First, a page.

Is a HELOC a good idea?
If you own a home and need funds for something important — such as a renovation project, college tuition, or an investment property — you can tap into your home’s equity and get funding quickly with a home equity line of credit (HELOC).
A HELOC can be a great idea if you have ongoing expenses you want to finance at a low rate. You can borrow from the credit line over time as needed, and during the first few years, you pay interest only on what you borrow.
Perhaps best of all — at least in the current rate environment — is that a HELOC lets you tap equity without refinancing your mortgage.
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HELOC pros and cons
As with any type of financing, a HELOC has both benefits and drawbacks. It’s important to understand how a HELOC can help you, as well as the potential risks, before signing on.
|HELOC Pros||HELOC Cons|
|Borrow up to 85% of home value*||HELOC rates higher than mortgage rates|
|Money can be used for any purpose||Charges closing costs|
|Offers a flexible credit line for ongoing expenses||Possibility of overspending|
|Tax-deductible in some cases||Your home is used as collateral|
*Maximum loan amounts vary by lender and depend on borrower eligibility
One of the biggest advantages of a HELOC is that you can use the funds for virtually any purpose — from paying for home improvements, covering medical costs, or consolidating debt to financing a wedding or launching a business.
“In addition, most lenders that offer HELOCs will allow you to borrow up to 85% of your home’s appraised value,” says Eric Jeanette, owner of Dream Home Financing. In other words, you can enjoy a pretty high borrowing limit if you qualify.
So long as you’ve accrued enough equity in your home (more than 15% to 20%) and have good credit, you will likely be eligible for a HELOC, too.
“HELOCs are arguably more flexible than a traditional cash-out refinance of your mortgage... you can access a line of credit as needed, as opposed to having cash from a refi sitting in a savings account.”–David Friedman, CEO, Knox Financial
“HELOCs are arguably more flexible than a traditional cash-out refinance of your mortgage. Once approved for a HELOC, you can access a line of credit as needed, as opposed to having cash from a refi sitting in a savings account,” notes David Friedman, CEO of investment property platform Knox Financial. “With a cash-out refi, you are committed to paying the new principal and interest balance for the duration of the mortgage — likely 15 to 30 years.”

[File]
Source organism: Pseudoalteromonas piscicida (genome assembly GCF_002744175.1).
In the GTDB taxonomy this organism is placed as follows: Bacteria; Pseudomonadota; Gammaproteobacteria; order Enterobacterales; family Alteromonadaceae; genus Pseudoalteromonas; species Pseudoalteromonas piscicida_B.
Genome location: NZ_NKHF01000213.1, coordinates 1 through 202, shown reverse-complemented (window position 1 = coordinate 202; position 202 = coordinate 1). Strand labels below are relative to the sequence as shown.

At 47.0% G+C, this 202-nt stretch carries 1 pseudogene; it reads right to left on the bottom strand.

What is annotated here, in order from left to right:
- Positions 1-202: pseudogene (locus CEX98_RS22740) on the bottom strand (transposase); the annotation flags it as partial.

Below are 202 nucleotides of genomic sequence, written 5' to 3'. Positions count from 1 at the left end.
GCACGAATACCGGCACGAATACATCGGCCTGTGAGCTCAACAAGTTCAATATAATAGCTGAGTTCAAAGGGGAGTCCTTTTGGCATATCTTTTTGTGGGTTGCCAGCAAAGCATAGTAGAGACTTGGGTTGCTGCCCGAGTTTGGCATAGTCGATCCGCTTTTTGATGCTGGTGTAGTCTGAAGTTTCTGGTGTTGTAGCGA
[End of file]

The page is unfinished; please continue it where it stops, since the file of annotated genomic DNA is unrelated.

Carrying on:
Also, similar to a credit card, “your available credit is restored whenever you pay down your outstanding HELOC balance,” explains Dino DiNenna, broker/Realtor with Southern Lifestyle Properties in South Carolina. “This implies that you can borrow against your HELOC again and again if necessary and that you can borrow up to the credit limit you set at closing for the duration of your draw period.”
Note, however, that some HELOCs impose an early payoff fee if you start paying off the balance before a certain amount of time has passed. Ask your lender about its prepayment policies before taking the loan out.
You might also be eligible for a tax break if you utilize a HELOC to buy or renovate a home. “Any interest paid on a HELOC or home equity loan that is used to purchase, construct, or enhance the property that serves as security for the loan is tax-deductible,” says Sep Niakan, managing broker for CondoBlackBook.com.
On the downside, you must use your home as collateral for a HELOC. That means you could lose your home to foreclosure if you cannot repay your HELOC per the agreed-upon terms.
In addition, some homeowners risk overspending with a HELOC, especially if they’re awarded a generous credit limit.
“A borrower’s lack of discipline is frequently a drawback of HELOCs,” cautions Shad Elia, CEO/founder of New England Home Buyers in Massachusetts. “It’s simple to access cash quickly without thinking about the possible financial consequences because HELOCs allow you to make interest-only payments during the draw period.”
“It’s simple to access cash quickly without thinking about the possible financial consequences because HELOCs allow you to make interest-only payments during the draw period.”–Shad Elia, CEO/founder, New England Home Buyers
Elia continues, “Remember that the loan eventually starts to amortize, and the payments dramatically increase if you do not refill this line of credit by paying it off. The increase in monthly payments at the end of the draw period may be an unpleasant surprise if you aren’t prepared for it.”
Additionally, HELOC interest rates can be higher than rates for a traditional mortgage loan — including a cash-out refinance. At the time of this writing (August 2022), the average interest rate charged for a 10-year HELOC was around 5.5% compared to around 7.25% for a 20-year HELOC. Although HELOC rates are variable and will also depend on the amount you borrow and your loan’s terms.
Lastly, consider that you may pay closing costs on a HELOC ranging from 2% to 5% of the line of credit, although some lenders waive the closing costs.